May 11, 2015

The worst things you can do when you have sensitive teeth


When the pain and discomfort of tooth sensitivity hits, it’s hard to ignore. Sensitive teeth have the ability to ruin an otherwise enjoyable meal or night out with friends. And if you’re not informed, you could be unknowingly making yourself even more susceptible to a world of dental agony. 

Thankfully, with a little care, it is possible to get on with your life, without aching teeth getting in the way.  

Here’s four things you should give a miss to improve your tooth sensitivity, starting today.

1. Hot or cold food

Sensitive teeth are usually thermally reactive, so eating very hot or cold things like hot soups and ice-blocks will set them off.

However, if you’re not keen to bid farewell to ice cream and hot chocolate just yet, you can try using a specialized sensitive teeth toothpaste to help protect your enamel and decrease your sensitivity. A recent study in the Journal of Dental Sciences found regular brushing with toothpaste formulated for sensitive teeth is highly effective for preventing the pain of thermal reaction in most people.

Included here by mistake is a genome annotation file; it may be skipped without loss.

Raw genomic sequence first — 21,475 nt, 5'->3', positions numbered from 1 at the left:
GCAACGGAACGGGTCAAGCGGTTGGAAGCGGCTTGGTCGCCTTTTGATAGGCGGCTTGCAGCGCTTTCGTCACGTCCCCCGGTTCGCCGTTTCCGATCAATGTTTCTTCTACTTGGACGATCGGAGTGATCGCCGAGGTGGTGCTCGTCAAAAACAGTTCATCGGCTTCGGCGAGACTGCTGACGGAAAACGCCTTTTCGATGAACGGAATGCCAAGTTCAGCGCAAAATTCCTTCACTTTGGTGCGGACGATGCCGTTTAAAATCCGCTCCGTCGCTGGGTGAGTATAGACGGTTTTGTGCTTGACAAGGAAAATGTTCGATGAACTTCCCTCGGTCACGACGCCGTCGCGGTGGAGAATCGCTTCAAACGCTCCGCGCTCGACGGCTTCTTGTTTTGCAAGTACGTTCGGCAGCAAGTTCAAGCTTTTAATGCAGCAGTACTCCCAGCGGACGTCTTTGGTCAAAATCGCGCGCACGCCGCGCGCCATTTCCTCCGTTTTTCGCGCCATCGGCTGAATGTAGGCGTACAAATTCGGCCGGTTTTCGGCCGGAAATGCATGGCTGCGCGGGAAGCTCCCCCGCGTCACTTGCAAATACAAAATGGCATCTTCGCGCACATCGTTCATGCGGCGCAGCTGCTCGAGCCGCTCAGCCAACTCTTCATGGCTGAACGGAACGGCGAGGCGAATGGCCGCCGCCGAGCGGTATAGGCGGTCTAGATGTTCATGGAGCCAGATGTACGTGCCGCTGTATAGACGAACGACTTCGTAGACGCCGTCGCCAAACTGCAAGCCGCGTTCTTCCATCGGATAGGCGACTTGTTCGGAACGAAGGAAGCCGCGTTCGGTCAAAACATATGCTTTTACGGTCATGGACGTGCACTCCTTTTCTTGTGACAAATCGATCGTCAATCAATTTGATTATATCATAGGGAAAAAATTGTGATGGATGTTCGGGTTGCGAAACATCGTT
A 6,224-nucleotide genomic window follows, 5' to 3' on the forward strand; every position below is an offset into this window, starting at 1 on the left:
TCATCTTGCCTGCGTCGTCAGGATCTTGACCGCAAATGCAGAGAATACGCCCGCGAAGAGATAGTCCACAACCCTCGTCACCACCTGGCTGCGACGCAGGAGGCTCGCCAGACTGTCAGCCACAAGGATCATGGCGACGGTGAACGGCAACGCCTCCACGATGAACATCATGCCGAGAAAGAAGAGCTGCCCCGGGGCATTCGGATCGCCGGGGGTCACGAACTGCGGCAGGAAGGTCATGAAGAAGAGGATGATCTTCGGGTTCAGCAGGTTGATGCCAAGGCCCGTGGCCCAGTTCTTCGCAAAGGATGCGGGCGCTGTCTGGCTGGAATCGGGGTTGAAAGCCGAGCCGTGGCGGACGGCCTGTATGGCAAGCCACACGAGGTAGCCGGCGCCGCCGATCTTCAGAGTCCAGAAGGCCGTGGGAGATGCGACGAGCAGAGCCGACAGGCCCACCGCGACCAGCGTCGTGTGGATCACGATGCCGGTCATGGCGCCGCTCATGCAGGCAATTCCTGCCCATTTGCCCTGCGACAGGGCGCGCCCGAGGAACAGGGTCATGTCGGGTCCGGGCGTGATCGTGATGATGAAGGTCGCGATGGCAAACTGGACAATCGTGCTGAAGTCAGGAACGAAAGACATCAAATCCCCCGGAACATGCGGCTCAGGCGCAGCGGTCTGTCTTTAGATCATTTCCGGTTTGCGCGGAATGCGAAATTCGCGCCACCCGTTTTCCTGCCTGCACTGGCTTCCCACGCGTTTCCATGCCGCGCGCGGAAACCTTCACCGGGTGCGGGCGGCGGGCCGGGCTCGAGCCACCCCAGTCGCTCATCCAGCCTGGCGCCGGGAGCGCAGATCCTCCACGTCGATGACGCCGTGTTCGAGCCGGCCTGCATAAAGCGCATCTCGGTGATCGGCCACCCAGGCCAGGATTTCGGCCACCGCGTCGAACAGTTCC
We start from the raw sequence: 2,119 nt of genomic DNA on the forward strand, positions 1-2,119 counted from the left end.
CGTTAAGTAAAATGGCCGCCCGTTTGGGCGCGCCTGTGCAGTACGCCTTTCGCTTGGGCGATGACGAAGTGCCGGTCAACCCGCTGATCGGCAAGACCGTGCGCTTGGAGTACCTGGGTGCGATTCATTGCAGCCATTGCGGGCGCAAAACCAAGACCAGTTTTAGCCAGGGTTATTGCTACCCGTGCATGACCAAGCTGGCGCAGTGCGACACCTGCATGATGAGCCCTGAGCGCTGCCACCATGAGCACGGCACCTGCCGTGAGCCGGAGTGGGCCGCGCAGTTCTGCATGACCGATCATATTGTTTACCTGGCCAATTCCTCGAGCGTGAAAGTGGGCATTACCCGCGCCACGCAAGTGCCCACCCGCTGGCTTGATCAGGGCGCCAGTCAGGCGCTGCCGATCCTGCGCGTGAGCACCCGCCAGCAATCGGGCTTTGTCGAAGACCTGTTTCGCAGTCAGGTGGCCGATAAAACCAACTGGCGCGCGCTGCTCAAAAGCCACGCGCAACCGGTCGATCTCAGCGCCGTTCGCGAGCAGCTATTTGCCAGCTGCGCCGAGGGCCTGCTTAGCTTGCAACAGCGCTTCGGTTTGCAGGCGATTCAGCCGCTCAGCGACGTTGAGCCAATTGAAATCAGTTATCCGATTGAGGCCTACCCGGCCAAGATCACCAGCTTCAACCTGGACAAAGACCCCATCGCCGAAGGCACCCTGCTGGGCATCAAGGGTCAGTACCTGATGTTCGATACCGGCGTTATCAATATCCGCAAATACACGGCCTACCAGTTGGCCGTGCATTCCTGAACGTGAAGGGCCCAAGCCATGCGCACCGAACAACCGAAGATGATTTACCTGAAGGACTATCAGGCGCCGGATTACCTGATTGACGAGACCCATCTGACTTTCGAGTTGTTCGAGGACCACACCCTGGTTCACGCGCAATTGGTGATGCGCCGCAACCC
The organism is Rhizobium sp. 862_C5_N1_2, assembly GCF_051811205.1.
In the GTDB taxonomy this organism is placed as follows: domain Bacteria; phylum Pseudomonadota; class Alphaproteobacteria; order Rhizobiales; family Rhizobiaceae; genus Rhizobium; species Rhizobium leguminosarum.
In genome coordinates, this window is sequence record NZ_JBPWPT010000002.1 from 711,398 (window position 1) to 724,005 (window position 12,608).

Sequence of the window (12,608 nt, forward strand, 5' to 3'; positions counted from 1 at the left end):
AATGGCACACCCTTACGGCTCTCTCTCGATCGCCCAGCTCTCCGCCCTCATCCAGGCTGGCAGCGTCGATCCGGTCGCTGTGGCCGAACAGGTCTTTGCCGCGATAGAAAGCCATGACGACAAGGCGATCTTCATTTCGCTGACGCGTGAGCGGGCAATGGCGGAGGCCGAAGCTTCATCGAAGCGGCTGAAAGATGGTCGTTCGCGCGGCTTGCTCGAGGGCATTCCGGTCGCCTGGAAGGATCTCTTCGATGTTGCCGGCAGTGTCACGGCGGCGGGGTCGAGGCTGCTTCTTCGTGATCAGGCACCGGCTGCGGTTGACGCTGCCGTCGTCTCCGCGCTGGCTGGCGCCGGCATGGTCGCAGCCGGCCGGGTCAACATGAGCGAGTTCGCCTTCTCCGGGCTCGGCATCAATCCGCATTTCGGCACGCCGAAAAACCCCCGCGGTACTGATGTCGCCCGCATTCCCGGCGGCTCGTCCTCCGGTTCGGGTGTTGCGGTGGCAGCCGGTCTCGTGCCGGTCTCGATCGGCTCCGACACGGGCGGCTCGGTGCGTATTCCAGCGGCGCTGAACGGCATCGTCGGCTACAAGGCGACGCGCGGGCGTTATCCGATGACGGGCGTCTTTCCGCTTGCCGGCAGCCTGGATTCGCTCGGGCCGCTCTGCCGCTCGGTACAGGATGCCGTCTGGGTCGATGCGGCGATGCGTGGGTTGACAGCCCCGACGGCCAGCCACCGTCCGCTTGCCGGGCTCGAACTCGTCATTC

2. Anything sugary

If you’re one of the many people suffering from tooth sensitivity due to cavities and tooth erosion, the last thing you want to do is eat anything laden with sugar. Not only does sugar have the potential to cause more cavities and get stuck inside existing ones, leading to irritation, it’s also the perfect food for bacteria, who will have a field day on it and attack your already tender teeth in the process.

It’s very common for sensitive teeth to react to sweet foods, especially if tooth decay is present. I recommend choosing lower sugar foods like fruits and vegetables instead.

3. Acidic drinks

Acidic drinks like fruit juice, diet soft drink and wine can dissolve the tooth structure and expose more dentin, leaving you susceptible to increasing pain.

But it’s not all bad news. You can still enjoy the occasional acidic drink by using a straw, which will allow the liquid to bypass your teeth, and your enamel to remain untouched in the process.